Northern Ireland goalkeeper Trevor Carson has revealed how a gambling addiction left him at “rock bottom”.
The 33-year-old, who currently plays for Scottish Premiership side Motherwell, said he has not placed a bet in more than six years after seeking professional help.
He recalled how his lowest moment came when he spent his last £200 — which he had kept to buy his young daughter a birthday meal and present — at the bookies.
Carson, capped five times by Northern Ireland, was speaking in an interview with football journalist Michael Clarke.
He described how his father would place novelty 50p bets for him at the age of 11 — but what started as fun developed into a serious addiction that almost ruined his life.
Carson said, through the help of support group Gamblers Anonymous, he has now overcome his addiction.
“For years I convinced myself that maybe I didn’t have a problem, or if I wanted to stop that I could stop. I needed that help, I needed to go to Gamblers Anonymous. It changed my life — it definitely did, for the better,” he said.
Carson, from Killyleagh in Co Down, spent five years at Sunderland — a spell which included loan moves to several lower-league clubs.
He later joined Bury, Cheltenham Town and then Hartlepool, before signing for Motherwell in 2017.
Carson said it was at Sunderland when he first realised he had a serious problem.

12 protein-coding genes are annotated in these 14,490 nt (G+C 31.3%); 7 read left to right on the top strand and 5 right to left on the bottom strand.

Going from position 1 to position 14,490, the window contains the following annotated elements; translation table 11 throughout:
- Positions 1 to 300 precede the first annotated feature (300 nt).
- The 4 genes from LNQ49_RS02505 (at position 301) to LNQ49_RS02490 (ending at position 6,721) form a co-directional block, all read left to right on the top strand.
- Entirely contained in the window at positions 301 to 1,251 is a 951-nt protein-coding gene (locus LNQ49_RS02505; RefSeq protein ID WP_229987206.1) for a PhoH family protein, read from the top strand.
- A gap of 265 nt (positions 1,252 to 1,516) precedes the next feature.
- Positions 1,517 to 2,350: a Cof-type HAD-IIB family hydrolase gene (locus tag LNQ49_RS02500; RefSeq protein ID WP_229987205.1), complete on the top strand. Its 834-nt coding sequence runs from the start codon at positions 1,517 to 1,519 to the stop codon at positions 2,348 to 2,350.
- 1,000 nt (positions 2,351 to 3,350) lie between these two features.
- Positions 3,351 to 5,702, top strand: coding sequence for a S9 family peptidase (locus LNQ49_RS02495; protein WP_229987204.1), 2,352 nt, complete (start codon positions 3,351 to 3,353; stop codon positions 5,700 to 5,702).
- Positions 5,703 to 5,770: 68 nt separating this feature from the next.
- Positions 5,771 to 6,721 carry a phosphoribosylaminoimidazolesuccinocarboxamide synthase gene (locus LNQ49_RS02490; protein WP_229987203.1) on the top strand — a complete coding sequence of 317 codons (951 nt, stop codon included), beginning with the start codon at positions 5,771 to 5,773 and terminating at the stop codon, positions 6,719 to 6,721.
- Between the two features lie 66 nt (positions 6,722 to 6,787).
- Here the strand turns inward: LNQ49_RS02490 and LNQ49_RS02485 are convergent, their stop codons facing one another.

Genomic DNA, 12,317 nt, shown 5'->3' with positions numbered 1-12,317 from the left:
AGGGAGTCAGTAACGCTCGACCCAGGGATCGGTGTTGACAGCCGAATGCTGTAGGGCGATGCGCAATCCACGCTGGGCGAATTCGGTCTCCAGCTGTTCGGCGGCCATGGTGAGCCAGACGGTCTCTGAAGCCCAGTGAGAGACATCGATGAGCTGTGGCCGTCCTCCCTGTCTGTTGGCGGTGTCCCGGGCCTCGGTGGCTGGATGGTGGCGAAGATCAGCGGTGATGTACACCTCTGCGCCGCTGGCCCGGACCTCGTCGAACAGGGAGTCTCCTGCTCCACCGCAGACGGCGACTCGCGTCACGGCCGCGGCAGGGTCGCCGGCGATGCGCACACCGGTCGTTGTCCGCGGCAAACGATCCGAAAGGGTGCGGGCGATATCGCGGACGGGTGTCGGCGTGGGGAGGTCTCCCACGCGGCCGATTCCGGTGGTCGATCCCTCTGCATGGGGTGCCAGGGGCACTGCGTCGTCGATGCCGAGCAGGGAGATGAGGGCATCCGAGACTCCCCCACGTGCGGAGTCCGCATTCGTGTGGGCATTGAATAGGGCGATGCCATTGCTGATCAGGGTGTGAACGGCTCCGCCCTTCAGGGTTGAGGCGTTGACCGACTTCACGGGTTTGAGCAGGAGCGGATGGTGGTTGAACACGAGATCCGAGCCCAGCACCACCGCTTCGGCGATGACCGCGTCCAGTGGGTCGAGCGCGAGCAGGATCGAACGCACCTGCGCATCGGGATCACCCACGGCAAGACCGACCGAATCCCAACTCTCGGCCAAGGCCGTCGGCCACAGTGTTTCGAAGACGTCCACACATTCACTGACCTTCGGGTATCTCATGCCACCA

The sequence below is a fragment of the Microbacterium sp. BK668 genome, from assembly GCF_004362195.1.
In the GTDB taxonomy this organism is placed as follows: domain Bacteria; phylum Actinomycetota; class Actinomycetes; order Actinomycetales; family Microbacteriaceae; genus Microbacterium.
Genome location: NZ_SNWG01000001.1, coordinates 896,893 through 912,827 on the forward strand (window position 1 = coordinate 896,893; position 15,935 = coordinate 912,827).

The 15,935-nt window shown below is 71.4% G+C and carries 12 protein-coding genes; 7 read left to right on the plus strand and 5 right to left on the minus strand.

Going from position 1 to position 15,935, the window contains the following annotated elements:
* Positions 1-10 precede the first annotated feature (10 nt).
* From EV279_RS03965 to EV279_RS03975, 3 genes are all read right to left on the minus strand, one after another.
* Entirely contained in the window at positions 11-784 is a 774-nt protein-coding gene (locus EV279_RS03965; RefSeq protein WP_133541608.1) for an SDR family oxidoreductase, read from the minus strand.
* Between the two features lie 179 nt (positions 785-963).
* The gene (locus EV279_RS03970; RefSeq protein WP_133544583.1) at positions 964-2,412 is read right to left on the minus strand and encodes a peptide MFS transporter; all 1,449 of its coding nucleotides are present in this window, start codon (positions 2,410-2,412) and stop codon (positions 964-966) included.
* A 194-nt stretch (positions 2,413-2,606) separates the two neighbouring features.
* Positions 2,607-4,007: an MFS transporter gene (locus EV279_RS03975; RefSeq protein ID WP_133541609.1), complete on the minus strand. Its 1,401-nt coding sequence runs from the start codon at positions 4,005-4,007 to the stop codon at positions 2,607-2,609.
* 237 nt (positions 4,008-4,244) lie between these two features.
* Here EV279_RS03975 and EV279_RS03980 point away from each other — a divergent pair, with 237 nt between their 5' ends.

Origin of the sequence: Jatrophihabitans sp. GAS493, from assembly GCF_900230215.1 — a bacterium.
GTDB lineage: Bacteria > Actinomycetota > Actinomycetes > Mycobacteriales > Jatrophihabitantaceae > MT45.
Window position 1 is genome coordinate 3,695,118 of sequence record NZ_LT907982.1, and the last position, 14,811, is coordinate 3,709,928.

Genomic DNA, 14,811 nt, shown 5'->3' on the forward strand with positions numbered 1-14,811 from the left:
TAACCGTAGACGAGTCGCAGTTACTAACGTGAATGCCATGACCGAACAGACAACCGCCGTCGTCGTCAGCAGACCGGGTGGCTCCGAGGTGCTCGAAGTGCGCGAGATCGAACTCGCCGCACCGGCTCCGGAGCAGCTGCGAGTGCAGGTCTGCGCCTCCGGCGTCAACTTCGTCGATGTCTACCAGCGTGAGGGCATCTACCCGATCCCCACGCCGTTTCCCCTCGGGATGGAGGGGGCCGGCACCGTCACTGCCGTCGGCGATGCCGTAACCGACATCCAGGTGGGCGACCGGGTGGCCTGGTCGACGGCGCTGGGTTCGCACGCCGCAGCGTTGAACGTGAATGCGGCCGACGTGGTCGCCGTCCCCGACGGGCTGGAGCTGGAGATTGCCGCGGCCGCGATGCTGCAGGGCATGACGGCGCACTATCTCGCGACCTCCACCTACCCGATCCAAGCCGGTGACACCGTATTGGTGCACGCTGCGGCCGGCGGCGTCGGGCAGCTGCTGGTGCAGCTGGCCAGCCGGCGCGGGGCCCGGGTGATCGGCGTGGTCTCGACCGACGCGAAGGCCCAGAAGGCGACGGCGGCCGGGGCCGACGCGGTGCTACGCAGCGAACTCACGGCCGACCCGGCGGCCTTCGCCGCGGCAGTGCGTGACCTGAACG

He described how he had to seek help from the then chairman, former Republic of Ireland striker Niall Quinn, after getting into serious financial difficulties as a result of his gambling.
Speaking to The Michael Clarke Show, he said: “I have no shame in saying I did have a gambling addiction. I got myself in pretty serious debt. I wasn’t earning big money at Sunderland at that time. It was the end of the (2005/06) season and I ended up having to go to the club.
“Niall Quinn was the chairman at the time and I ended up ringing Niall and he couldn’t have been better. He said ‘come over, speak to me’. And I will never forget him, my mum will never forget him, for what he did for me, because I was in a dark place then.
“He got me over, he said to write down my debt — what I owe, who I owe — and he said just forget it. I said no, I have another year on my contract, I will pay you back — deduct it from my wages or whatever, I just need to get my head above water.”
Instead, he said Quinn set him the challenge of competing with the main two goalkeepers. Craig Gordon and Marton Fulop, saving the club from signing a third senior ‘keeper, as a means of paying him back.
Carson made his debut in a July 2006 friendly against Darlington, after Gordon and Fulop got injured, and signed a three-year contract, but never held down a first team spot.
Later, he moved down the leagues, and it was during a spell at Cheltenham that his addiction started to run out of control.
He said he felt “sick” after relapsing after Quinn’s help, adding: “You think that would have been it — I was maybe 19 or 20 at the time, and I still gambled after that. It wasn’t enough for me to give it up.
“It wasn’t until I went to Cheltenham when I was 25 or 26. I had got married in the July, moved to Cheltenham, and my marriage broke up maybe two months later. My partner moved back to Newcastle.”
He added: “That is when it hit rock bottom basically — I lost a lot of money. I didn’t even contact the PFA, I remember Googling, and I went to a Gamblers Anonymous meeting for the first time in my life.
“It was a Tuesday night, November 10, 2015. I always remember the date because it was my last bet. For me, just going into that meeting and sitting around a circle and speaking to other people who had this addiction and illness — that is what helped me.